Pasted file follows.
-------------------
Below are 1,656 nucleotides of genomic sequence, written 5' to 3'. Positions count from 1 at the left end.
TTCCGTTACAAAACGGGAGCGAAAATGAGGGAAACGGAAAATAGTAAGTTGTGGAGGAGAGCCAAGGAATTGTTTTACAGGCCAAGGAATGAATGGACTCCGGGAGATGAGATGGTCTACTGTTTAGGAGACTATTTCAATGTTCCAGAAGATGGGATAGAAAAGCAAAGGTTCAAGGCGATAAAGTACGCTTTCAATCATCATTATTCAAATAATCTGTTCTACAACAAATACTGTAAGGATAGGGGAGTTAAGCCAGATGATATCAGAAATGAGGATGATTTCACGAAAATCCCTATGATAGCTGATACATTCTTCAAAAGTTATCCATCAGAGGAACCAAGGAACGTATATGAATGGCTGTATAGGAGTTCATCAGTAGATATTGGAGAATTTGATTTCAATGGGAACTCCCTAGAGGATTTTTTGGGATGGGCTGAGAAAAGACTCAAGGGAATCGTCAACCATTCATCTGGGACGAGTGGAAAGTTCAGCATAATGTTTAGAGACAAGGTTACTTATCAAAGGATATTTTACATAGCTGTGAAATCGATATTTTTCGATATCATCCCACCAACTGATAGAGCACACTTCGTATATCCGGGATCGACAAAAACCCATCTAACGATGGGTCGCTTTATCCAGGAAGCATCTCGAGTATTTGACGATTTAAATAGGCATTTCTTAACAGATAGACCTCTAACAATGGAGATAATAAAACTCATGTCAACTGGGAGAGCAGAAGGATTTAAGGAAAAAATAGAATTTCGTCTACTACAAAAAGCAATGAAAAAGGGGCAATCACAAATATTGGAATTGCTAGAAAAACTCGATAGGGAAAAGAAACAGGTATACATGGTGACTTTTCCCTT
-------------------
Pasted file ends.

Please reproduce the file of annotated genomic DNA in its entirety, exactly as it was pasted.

Below are 1,656 nucleotides of genomic sequence, written 5' to 3'. Positions count from 1 at the left end.
TTCCGTTACAAAACGGGAGCGAAAATGAGGGAAACGGAAAATAGTAAGTTGTGGAGGAGAGCCAAGGAATTGTTTTACAGGCCAAGGAATGAATGGACTCCGGGAGATGAGATGGTCTACTGTTTAGGAGACTATTTCAATGTTCCAGAAGATGGGATAGAAAAGCAAAGGTTCAAGGCGATAAAGTACGCTTTCAATCATCATTATTCAAATAATCTGTTCTACAACAAATACTGTAAGGATAGGGGAGTTAAGCCAGATGATATCAGAAATGAGGATGATTTCACGAAAATCCCTATGATAGCTGATACATTCTTCAAAAGTTATCCATCAGAGGAACCAAGGAACGTATATGAATGGCTGTATAGGAGTTCATCAGTAGATATTGGAGAATTTGATTTCAATGGGAACTCCCTAGAGGATTTTTTGGGATGGGCTGAGAAAAGACTCAAGGGAATCGTCAACCATTCATCTGGGACGAGTGGAAAGTTCAGCATAATGTTTAGAGACAAGGTTACTTATCAAAGGATATTTTACATAGCTGTGAAATCGATATTTTTCGATATCATCCCACCAACTGATAGAGCACACTTCGTATATCCGGGATCGACAAAAACCCATCTAACGATGGGTCGCTTTATCCAGGAAGCATCTCGAGTATTTGACGATTTAAATAGGCATTTCTTAACAGATAGACCTCTAACAATGGAGATAATAAAACTCATGTCAACTGGGAGAGCAGAAGGATTTAAGGAAAAAATAGAATTTCGTCTACTACAAAAAGCAATGAAAAAGGGGCAATCACAAATATTGGAATTGCTAGAAAAACTCGATAGGGAAAAGAAACAGGTATACATGGTGACTTTTCCCTT